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Joao Plata stands out in RSL’s 1-0 win

In which I summarily eat my hat.

MLS: Minnesota United FC at Real Salt Lake Jeff Swinger-USA TODAY Sports

Over the last two weeks, my level of exasperation with Real Salt Lake attacker Joao Plata raised to a near-boil. He’d been, to my mind, a negative force on the team, even if he was scoring goals.

Maybe I was right about that — and maybe I wasn’t right at all. But across 90 minutes of action (87, actually, but who’s counting?), Plata made me eat my words, and I can’t be happier about it.

Was he the best player of the match? Maybe, maybe not. I’m not here to tell you who my man of the match was. (It was Jefferson Savarino. I think.) I’m here to talk about why Plata had a good night, and why I think he was a positive force.

Defensive responsibilities

In previous matches, we saw Plata sometimes stroll back when the team needed to defend, letting players run past him on their way toward scoring their team’s third or fourth goal. It wasn’t ideal, by any stretch of the imagination, and not just because we’d conceded goals before that.

Against Minnesota, I’d reckon that we saw Plata in better defensive positions, and he didn’t simply give up on plays. Here’s a pretty screenshot of for you to look at. Those yellow triangles are recoveries, which means he’s picking up possession when it was last controlled by the opposing team, but it’s not through a tackle or interception.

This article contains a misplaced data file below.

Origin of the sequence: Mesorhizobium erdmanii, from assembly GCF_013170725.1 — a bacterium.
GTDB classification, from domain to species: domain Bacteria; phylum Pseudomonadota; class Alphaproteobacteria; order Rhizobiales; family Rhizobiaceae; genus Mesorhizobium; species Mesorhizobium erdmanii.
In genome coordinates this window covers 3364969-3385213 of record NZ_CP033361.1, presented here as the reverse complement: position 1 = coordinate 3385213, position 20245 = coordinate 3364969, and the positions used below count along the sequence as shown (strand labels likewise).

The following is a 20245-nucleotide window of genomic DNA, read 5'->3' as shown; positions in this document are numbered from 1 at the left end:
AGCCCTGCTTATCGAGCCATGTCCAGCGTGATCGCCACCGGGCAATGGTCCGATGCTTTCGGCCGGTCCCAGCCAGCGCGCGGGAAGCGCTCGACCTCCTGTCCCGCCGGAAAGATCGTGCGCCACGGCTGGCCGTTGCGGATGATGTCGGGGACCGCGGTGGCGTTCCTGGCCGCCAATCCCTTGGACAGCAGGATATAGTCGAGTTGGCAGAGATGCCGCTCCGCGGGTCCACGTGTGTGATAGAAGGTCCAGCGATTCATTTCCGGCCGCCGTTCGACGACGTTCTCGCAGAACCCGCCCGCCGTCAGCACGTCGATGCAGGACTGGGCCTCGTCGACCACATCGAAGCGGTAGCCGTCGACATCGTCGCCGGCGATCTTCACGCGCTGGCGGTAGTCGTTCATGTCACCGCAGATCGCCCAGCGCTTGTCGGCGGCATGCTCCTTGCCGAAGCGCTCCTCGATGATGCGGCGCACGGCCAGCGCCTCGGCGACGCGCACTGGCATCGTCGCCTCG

Notice how deep those come? On its own, that doesn’t tell us much. But in conjunction with what we saw, I feel very good about asserting that Plata was a more-involved defensive figure.

Key passes

Charles is right. That is a significant contribution from Plata. Here’s whey they came from.

There are two interesting things I’d like to call attention to. First, can you remember a match where we had four shots from corners at all? It’s been a long while since it felt like that was accurate. Surely, Minnesota was weak there, and we capitalized.

Second, there’s a slew of key passes from just around the box in that graphic. That’s actually sort of unusual, and I think that also points to a weakness that Plata or Petke might have seen on the pitch.

Finally, did you know that Plata averages 2.1 key passes per match? Yeah, performances like this will definitely push that average up — if we’re able to continue shooting that often. That certainly won’t always make sense, but in this match, it was what we needed.

The Untouchable

Here’s a weird one: Joao Plata wasn’t fouled at all in this match. Not on paper, at least, and not by the referee’s estimations. This is more of a novelty statistic than anything, but maybe there’s something more interesting here. It almost certainly speaks more toward Minnesota’s approach.